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Mr. Laurence Robertson: To ask the Secretary of State for Defence what recent changes have been made to the procedure by which members of the armed forces stationed overseas receive parcels free of charge; and if he will make a statement. 
Derek Twigg: A free packet scheme was first introduced on 17 April 2003, as a temporary measure unique to Iraq, at a time when service personnel did not have access to the welfare facilities that are now available in theatre. When the provision of goods and services in Iraq reached the required standard, the decision was taken to end the scheme on 8 April 2004. It was later re-introduced for a period of one month before Christmas 2004, and subsequently confirmed by the then Secretary of State for Defence, prior to Christmas 2005, that the pre-Christmas free packet scheme was to become a standard element of the operational welfare package. The free posting dates for Christmas 2006 were 10 November to 8 December inclusive, for which Royal Mail Group charged the Ministry of Defence £577,000; this sum does not include the costs for additional air transport and onward distribution that were also paid for by the Department.
The Ministry of Defence makes no charge to carry postal packets through the British Forces Post Office system to personnel on operations. The cost that is payable is that charged by Royal Mail Group to carry the items from local post offices to the British Forces Post Office Depot at Mill Hill, London.
Derek Twigg: The latest Royal Navy, Royal Marine, Army and RAF Continuous Attitude Surveys are in the final stages of completion and will be available at the beginning of May. I will make arrangements to place copies in the Library of the House and on the MOD Freedom of Information Website.
Andrew Rosindell: To ask the Secretary of State for Defence how many different application forms a potential officer recruit to the Army must complete before entering Sandhurst; and what estimate he has made of the effect of that number on the number of recruits choosing to join the armed forces. 
Derek Twigg: A candidate for a commission in the British Army has to complete a Potential Army Officer Information form, an Army Officer Selection Board Curriculum Vitae, an Application for a Commission in the British Army, an Army Medical Questionnaire and a MOD Security Questionnaire. If an individual is successful and takes up the offer of a Commission and place at the Royal Military Academy Sandhurst, they will be required to complete the following prior to arrival: Personal Details form, Medical Declaration and Pre Course Briefing form.
Mr. Hancock: To ask the Secretary of State for Defence what percentage of the defence budget was spent on the Atomic Weapons Establishment in each of the last 10 years; and what the planned figures are for the next five years.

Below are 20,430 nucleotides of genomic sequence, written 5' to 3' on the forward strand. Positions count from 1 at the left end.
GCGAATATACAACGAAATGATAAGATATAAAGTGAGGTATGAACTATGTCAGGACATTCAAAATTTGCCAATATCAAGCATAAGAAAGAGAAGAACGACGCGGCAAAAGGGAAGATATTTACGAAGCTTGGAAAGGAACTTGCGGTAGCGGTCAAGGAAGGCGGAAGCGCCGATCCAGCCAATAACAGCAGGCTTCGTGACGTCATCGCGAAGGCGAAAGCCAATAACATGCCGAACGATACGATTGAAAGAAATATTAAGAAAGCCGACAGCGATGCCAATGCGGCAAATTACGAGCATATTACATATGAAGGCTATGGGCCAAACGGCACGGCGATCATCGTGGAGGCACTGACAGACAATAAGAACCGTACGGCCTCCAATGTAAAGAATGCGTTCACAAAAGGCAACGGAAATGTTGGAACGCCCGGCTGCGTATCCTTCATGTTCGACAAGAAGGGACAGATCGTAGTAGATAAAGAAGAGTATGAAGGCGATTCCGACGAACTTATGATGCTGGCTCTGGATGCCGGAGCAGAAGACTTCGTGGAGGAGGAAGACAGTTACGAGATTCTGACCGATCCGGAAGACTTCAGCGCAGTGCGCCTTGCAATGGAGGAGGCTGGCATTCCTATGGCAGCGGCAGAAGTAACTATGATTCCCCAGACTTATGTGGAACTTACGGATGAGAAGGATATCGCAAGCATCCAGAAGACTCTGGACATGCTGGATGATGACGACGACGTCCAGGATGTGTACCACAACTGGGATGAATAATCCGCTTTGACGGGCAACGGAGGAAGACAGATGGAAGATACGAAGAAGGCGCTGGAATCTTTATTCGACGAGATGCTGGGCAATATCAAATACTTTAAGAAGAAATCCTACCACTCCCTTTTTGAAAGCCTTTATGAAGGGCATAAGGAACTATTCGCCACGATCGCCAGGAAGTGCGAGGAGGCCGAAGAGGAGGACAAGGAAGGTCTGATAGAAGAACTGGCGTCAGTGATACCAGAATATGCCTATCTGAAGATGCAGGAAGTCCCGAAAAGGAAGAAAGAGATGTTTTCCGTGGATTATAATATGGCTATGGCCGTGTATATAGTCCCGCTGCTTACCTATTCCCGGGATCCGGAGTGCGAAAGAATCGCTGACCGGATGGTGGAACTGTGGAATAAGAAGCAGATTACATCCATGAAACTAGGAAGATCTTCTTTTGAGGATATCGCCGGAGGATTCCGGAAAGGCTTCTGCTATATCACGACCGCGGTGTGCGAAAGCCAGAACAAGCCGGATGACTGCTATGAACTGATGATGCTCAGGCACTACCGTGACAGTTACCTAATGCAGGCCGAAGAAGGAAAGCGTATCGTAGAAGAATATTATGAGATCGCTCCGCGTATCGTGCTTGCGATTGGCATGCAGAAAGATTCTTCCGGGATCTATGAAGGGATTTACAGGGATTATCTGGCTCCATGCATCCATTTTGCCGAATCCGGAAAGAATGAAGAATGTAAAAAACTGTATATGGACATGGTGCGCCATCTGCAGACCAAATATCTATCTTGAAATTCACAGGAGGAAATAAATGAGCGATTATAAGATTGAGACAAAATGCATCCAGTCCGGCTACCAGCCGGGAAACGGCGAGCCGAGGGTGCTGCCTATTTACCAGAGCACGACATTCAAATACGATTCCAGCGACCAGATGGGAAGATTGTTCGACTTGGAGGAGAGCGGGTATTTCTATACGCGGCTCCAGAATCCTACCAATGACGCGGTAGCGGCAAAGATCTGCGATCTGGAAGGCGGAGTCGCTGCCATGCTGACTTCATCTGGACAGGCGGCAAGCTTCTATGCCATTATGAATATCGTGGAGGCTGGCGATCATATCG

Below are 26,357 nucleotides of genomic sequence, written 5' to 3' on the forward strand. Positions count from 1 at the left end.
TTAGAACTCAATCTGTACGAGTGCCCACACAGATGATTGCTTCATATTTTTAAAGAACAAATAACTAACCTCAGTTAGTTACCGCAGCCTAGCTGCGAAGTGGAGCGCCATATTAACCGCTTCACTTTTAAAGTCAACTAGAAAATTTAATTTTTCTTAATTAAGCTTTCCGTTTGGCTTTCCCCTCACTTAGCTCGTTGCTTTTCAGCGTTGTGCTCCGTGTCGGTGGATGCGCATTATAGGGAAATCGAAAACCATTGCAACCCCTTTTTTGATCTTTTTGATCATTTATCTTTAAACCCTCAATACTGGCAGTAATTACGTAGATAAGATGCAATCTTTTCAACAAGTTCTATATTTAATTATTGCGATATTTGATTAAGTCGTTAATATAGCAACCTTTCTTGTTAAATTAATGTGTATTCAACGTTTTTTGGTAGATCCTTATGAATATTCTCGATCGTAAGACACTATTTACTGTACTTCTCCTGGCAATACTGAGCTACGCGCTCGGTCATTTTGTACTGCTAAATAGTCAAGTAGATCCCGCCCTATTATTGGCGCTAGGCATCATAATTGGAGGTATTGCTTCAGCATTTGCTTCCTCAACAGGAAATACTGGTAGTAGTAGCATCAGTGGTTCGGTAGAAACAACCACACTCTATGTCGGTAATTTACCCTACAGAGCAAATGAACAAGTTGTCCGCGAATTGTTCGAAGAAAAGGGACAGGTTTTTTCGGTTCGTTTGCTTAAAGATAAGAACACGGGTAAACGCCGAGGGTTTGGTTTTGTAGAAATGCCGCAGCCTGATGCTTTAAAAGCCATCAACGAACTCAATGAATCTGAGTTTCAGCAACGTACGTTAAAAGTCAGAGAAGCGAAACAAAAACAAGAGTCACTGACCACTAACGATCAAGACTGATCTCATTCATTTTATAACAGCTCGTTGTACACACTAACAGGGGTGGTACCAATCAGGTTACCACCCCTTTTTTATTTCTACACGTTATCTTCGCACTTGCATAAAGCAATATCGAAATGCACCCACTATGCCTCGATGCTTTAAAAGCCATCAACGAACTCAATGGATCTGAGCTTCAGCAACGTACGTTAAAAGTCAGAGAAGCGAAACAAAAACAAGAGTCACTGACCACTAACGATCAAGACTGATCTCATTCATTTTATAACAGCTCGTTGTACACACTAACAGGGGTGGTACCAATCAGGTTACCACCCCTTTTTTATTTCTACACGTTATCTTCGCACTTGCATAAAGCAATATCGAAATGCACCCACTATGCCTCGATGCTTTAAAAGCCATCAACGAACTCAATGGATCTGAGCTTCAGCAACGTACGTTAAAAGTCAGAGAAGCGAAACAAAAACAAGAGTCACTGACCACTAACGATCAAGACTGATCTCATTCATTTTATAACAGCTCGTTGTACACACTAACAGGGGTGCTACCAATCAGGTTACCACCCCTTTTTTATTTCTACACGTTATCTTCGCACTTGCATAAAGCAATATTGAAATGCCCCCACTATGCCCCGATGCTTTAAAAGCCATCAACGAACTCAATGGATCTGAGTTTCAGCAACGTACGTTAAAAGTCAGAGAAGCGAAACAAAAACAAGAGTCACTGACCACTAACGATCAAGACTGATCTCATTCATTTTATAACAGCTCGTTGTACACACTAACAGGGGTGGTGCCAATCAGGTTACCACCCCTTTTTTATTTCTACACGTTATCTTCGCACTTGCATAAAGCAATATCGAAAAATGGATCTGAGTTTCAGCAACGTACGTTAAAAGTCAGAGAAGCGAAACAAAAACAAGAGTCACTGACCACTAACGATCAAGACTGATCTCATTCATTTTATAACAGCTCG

|Outturn spend as a percentage of the planned budget|
The forecast percentage of the planned defence budget to be spent at the Atomic Weapons Establishment is 2.4 per cent. in 2006-07 and 2.7 per cent. in 2007-08. This is due primarily to the
programme of additional investment in sustaining key skills and facilities announced by my right hon. Friend the Member for Airdie and Shorts (John Reid) on 19 July 2006, Official Report, column 59WS.
We will continue the programme of investment in sustaining capabilities at the Atomic Weapons Establishment, both to ensure we can maintain the existing warhead for as long as necessary and to enable us to develop a replacement warhead if required. This, and our plans for the maintenance of the independent nuclear deterrent were set out in the White Paper The Future of the United Kingdoms Nuclear Deterrent (Cm 6994), published in December 2006.
Norman Lamb: To ask the Secretary of State for Defence how many current security passes to enter his Departments premises have been issued to employees of BAE Systems; and if he will list the BAE Systems employees who hold such passes. 
Derek Twigg: Employees of BAE Systems that require access to MOD establishments are issued with a variety of security passes, depending on the nature of their business, the authorised access required and the duration of their requirement for access. Information is not held centrally on how many security passes have been issued and it would incur disproportionate cost to collate this data.
Norman Baker: To ask the Secretary of State for Defence pursuant to the answer of 26 February 2007, Official Report, column 601W, what the well-established technical co-operation programmes are through which the UK makes a contribution to the US missile defence system; and if he will make a statement. 
Des Browne: The UK/US technical co-operation programmes cover a wide range of missile defence activities. These include current and future missile threat assessment, threat launch detection, threat tracking, command and control aspects, sensors, weapon systems and the consequences of interception. The joint co-operation programmes have allowed both the UK and US to improve our joint understanding of missile defence issues, and have allowed UK-developed technology with potential missile defence applications to be demonstrated to the US.
To ask the Secretary of State for Defence on what date he expects (a) the project to safeguard a number of files which had been stored in the Old War
Office Building and were affected by asbestos to be completed and (b) (i) documents relating to the visit to London in 1974 of the then Turkish Prime Minister, Bulent Ecevit, and (ii) all other affected documents to be released.